The Asheville Ballet billed its latest offering, seen January 21, as the “Winter Concert: New Ballet” and used the working title of “Bach, Blues, Ballet.” There were four works, all premieres, each with a lineage of movement from the inventories of both formal ballet and modern dance. It was familiar territory, all around, yet still innovative and fresh. Ann Dunn is responsible for that, and nearly everything else, as it turns out, and all the works represented her choreography. As Artistic Director she is a one-woman verb.

The oldest work on the program was started in September of 2005. All were in some stage of evolution during the fall concert schedule, and all were well in progress during the annual holiday production of The Nutcracker. January provides the least daylight and is the darkest hour for “new” works. “New works don’t attract audiences in the same way as Nutcracker,” says Dunn, “where people already know the story and attend the concert as a community. New pieces have no heritage to attract.” That said, the second night of the pair of performances had a large and enthusiastic audience in the Diana Wortham Theatre.

First up was Café, a jazz ballet choreographed by Dunn with original music by Patrick Boland. The stage revealed a sparse minimalist setting – chairs and cubes suggesting a café, with five female dancers in skirts and slippers and the lone male in pants and breezy open-collar shirt. Fairly conventional modern-style movements allowed the work to explore various themes including love, memories, hope, and losses. Boland played live at the piano, accompanied by Cameron Austin and Marc Yaxley. During the fifth movement, Peggy Ratusz joined on vocals. Angelina Favre, Allison Hertzberg, Amy Kohler, Lyle Laney, Sarah McGinnis, and Amy Strickland combined to complete a scene of hip disaffection and loose structure with outstanding solo and ensemble dancing.

Lusciously, a sensuous a pas de deux, came next. Danced by Hertzberg and Laney to recorded music of Stephanie’s Id, this work, set against a pale background sheet with dancers in tights, was easily more provocative. The old party game of Twister! came to mind during some of the shapes created. It was brilliantly danced and elegantly choreographed.

Yellow Rose followed intermission and set up a new dynamic for the eye. Here McGinnis performed a series of monologue movements interspersed between images projected against the rear stage. Set in total silence, images by local nature artist Tim Lewis appeared and a series of movements accompanied, all at seven-second intervals. This timing forced audience attention span in ways mere suggestion would never cause. There was total silence in the hall, McGinnis performed with a minimum of ancillary noises (foot sounds, breathing), and the final extended series of movements produced a speeding coda of anticipation. To quote Dunn, this is “a duet dialogue between the visual and movement artists.” It was successful on all fronts.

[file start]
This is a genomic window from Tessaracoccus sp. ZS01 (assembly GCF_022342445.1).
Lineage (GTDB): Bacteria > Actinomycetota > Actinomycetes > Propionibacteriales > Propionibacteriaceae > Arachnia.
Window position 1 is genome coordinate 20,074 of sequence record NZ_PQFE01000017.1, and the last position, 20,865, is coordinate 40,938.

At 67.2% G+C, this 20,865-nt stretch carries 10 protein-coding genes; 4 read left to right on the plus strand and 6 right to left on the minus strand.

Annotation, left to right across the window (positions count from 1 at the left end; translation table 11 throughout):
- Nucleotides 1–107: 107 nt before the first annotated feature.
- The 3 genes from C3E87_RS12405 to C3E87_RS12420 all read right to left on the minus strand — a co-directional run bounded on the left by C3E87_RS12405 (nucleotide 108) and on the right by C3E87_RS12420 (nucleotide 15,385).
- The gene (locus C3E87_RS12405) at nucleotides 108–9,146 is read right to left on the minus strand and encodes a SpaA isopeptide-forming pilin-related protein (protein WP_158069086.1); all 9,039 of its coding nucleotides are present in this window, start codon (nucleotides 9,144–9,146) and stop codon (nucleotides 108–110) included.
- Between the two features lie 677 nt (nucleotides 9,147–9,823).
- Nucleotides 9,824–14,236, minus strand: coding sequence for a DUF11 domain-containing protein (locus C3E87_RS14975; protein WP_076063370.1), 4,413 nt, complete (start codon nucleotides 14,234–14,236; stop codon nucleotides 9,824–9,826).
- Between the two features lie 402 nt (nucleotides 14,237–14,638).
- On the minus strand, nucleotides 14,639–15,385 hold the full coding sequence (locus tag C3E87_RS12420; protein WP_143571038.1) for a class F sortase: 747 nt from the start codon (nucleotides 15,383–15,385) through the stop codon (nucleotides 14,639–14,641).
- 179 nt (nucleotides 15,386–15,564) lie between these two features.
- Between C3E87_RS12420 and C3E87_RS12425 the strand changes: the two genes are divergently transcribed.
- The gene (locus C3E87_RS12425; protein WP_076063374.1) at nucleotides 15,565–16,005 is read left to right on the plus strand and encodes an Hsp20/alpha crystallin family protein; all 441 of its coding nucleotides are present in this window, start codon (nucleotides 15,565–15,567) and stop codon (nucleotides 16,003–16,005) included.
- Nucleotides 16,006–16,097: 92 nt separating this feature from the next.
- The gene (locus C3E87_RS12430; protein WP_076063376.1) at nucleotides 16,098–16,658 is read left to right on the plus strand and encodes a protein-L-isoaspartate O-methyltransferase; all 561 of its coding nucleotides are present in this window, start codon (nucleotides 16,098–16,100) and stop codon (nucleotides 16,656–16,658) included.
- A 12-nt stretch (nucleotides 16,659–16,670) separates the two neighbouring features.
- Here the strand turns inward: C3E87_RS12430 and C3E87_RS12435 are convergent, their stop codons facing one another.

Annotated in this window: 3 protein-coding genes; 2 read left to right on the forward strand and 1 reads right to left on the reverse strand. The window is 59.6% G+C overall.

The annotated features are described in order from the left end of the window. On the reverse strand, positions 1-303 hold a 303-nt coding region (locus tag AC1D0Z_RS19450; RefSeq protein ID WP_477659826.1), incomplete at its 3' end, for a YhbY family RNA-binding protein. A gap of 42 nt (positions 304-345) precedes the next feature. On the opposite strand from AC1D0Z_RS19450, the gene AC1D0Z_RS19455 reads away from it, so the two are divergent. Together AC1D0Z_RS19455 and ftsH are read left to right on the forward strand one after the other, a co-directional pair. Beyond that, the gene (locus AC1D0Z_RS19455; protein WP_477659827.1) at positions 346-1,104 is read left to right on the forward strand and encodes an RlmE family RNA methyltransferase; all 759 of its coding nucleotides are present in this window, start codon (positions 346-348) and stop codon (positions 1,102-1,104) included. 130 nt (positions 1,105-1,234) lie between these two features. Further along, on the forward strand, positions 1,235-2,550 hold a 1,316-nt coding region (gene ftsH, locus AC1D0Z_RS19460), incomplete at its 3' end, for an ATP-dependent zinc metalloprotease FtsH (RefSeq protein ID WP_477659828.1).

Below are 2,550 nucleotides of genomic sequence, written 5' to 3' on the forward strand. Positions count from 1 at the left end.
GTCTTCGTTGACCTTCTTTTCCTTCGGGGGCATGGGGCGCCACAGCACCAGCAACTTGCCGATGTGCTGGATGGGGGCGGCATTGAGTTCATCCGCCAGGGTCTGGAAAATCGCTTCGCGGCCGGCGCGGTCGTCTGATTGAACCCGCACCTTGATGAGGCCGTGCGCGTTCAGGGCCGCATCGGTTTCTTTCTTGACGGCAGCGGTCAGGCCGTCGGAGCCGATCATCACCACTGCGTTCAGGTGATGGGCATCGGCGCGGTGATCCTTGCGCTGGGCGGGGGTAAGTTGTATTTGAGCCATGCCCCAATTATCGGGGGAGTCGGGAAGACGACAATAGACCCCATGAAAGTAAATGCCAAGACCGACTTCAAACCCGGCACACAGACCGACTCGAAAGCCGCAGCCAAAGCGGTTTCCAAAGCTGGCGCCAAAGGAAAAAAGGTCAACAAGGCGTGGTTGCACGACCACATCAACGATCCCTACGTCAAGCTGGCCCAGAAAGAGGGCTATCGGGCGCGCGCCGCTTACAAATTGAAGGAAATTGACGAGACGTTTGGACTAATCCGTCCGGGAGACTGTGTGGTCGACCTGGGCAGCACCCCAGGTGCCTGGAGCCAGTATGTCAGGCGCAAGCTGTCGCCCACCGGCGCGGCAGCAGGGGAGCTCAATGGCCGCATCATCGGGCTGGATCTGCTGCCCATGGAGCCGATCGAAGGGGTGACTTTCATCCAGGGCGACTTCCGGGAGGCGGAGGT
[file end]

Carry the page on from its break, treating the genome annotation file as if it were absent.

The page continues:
This concert ended with Bach, a neo-classical ballet featuring techniques and costumes more common to traditional ballet. It is in four movements, corresponding to the four movements of J. S. Bach’s Violin Sonata No. 1, in G minor (S.1001), performed live by Corine Brouwer. One measure of this group’s capacity is programming such demanding live music while dancers are whirling en pointe. Hertzberg, Kohler, and McGinnis shared the workload; Kohler was joined by Ralph Jacques, guesting from Atlanta, for a duet during the Siciliana movement. Timing is everything, and Brouwer told me afterward the dancers had rehearsed to a recording by Itzhak Perlman. “Of course he played it pretty fast, so I had to really work at it!” If speed, or tempo, were the only issue there would be nothing to talk about. But keep in mind this work includes one of the more demanding fugues in the repertoire. Her realization was memorable, barking baseline and all, and there was great ensemble dancing, too.

Throughout this program, on-stage movements and general attitude constantly reminded me of some of the pioneering names in modern dance – names like Cunningham, Taylor, José Limón, Ruth St. Denis, Ted Shawn, and Margaret Craske, who lived across the street from my childhood home. Of course, Graham and Duncan always come to mind, and while that’s a long way back we should remember and thank them for propelling us this far, I suppose. All this is to say that Dunn has direct lineage to these roots in both her training and professional experience, and she has brought the full import of those creative forces to bear in Asheville. This company opened the season with a rock ballet, then staged a traditional holiday ballet production, we’ve just had four premieres with feet planted in both traditional ballet and modern technique, and in May they will stage The Firebird.

In this business, you must deliver to stay alive. This company is fit and well-trained, and it is thriving in creative riches too numerous to mention. We have Ann Dunn to hold responsible for it, and I advise you to go see Asheville Ballet productions as soon as possible. You will become hooked.